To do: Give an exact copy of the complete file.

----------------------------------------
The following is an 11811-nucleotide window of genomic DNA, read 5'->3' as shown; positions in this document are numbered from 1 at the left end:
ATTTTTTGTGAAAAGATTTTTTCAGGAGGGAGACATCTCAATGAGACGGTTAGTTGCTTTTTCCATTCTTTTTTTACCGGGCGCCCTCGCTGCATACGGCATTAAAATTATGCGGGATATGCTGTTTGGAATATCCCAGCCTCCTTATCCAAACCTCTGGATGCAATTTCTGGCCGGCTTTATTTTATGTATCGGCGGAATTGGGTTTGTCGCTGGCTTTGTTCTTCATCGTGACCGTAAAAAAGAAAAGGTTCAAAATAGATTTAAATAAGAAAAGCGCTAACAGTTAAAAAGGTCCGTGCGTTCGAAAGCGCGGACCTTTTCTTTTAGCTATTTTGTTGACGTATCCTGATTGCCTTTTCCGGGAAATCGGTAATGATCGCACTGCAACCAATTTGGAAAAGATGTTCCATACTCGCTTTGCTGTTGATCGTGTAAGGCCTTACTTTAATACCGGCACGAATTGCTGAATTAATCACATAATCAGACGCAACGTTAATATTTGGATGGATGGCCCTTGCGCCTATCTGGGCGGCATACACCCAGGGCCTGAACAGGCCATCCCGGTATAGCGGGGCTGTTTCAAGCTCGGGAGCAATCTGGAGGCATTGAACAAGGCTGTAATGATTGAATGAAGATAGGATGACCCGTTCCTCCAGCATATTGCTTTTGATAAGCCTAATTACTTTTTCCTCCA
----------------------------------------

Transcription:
The following is an 11811-nucleotide window of genomic DNA, read 5'->3' as shown; positions in this document are numbered from 1 at the left end:
ATTTTTTGTGAAAAGATTTTTTCAGGAGGGAGACATCTCAATGAGACGGTTAGTTGCTTTTTCCATTCTTTTTTTACCGGGCGCCCTCGCTGCATACGGCATTAAAATTATGCGGGATATGCTGTTTGGAATATCCCAGCCTCCTTATCCAAACCTCTGGATGCAATTTCTGGCCGGCTTTATTTTATGTATCGGCGGAATTGGGTTTGTCGCTGGCTTTGTTCTTCATCGTGACCGTAAAAAAGAAAAGGTTCAAAATAGATTTAAATAAGAAAAGCGCTAACAGTTAAAAAGGTCCGTGCGTTCGAAAGCGCGGACCTTTTCTTTTAGCTATTTTGTTGACGTATCCTGATTGCCTTTTCCGGGAAATCGGTAATGATCGCACTGCAACCAATTTGGAAAAGATGTTCCATACTCGCTTTGCTGTTGATCGTGTAAGGCCTTACTTTAATACCGGCACGAATTGCTGAATTAATCACATAATCAGACGCAACGTTAATATTTGGATGGATGGCCCTTGCGCCTATCTGGGCGGCATACACCCAGGGCCTGAACAGGCCATCCCGGTATAGCGGGGCTGTTTCAAGCTCGGGAGCAATCTGGAGGCATTGAACAAGGCTGTAATGATTGAATGAAGATAGGATGACCCGTTCCTCCAGCATATTGCTTTTGATAAGCCTAATTACTTTTTCCTCCA